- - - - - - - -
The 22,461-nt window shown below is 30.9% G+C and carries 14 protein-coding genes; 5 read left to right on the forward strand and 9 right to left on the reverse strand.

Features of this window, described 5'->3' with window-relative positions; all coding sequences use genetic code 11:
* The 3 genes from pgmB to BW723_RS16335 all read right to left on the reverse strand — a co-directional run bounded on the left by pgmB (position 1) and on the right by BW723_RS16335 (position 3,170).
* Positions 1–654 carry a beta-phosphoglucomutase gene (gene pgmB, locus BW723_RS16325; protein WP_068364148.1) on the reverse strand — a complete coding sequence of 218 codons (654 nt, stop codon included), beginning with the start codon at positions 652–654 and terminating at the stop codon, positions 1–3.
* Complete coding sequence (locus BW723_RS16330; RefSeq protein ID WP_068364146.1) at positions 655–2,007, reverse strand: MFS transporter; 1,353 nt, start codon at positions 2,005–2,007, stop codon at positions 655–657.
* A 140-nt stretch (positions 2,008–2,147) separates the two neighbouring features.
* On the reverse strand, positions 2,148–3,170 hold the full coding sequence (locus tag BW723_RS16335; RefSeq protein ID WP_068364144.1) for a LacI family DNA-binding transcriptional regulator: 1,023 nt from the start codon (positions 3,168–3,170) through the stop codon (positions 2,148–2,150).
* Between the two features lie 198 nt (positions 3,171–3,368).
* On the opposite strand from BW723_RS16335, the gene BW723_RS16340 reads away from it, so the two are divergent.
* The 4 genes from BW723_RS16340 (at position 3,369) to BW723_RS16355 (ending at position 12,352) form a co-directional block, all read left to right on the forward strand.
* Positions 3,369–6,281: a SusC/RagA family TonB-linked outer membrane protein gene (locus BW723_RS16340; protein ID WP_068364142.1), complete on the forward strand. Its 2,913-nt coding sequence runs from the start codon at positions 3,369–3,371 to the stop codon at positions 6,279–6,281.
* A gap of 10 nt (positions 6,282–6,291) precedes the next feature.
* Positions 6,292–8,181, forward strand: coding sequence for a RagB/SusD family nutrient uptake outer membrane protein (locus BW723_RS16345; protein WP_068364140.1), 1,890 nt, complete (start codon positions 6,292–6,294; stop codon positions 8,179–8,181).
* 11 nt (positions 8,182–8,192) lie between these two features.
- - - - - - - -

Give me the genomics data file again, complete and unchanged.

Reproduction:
The 22,461-nt window shown below is 30.9% G+C and carries 14 protein-coding genes; 5 read left to right on the forward strand and 9 right to left on the reverse strand.

Features of this window, described 5'->3' with window-relative positions; all coding sequences use genetic code 11:
* The 3 genes from pgmB to BW723_RS16335 all read right to left on the reverse strand — a co-directional run bounded on the left by pgmB (position 1) and on the right by BW723_RS16335 (position 3,170).
* Positions 1–654 carry a beta-phosphoglucomutase gene (gene pgmB, locus BW723_RS16325; protein WP_068364148.1) on the reverse strand — a complete coding sequence of 218 codons (654 nt, stop codon included), beginning with the start codon at positions 652–654 and terminating at the stop codon, positions 1–3.
* Complete coding sequence (locus BW723_RS16330; RefSeq protein ID WP_068364146.1) at positions 655–2,007, reverse strand: MFS transporter; 1,353 nt, start codon at positions 2,005–2,007, stop codon at positions 655–657.
* A 140-nt stretch (positions 2,008–2,147) separates the two neighbouring features.
* On the reverse strand, positions 2,148–3,170 hold the full coding sequence (locus tag BW723_RS16335; RefSeq protein ID WP_068364144.1) for a LacI family DNA-binding transcriptional regulator: 1,023 nt from the start codon (positions 3,168–3,170) through the stop codon (positions 2,148–2,150).
* Between the two features lie 198 nt (positions 3,171–3,368).
* On the opposite strand from BW723_RS16335, the gene BW723_RS16340 reads away from it, so the two are divergent.
* The 4 genes from BW723_RS16340 (at position 3,369) to BW723_RS16355 (ending at position 12,352) form a co-directional block, all read left to right on the forward strand.
* Positions 3,369–6,281: a SusC/RagA family TonB-linked outer membrane protein gene (locus BW723_RS16340; protein ID WP_068364142.1), complete on the forward strand. Its 2,913-nt coding sequence runs from the start codon at positions 3,369–3,371 to the stop codon at positions 6,279–6,281.
* A gap of 10 nt (positions 6,282–6,291) precedes the next feature.
* Positions 6,292–8,181, forward strand: coding sequence for a RagB/SusD family nutrient uptake outer membrane protein (locus BW723_RS16345; protein WP_068364140.1), 1,890 nt, complete (start codon positions 6,292–6,294; stop codon positions 8,179–8,181).
* 11 nt (positions 8,182–8,192) lie between these two features.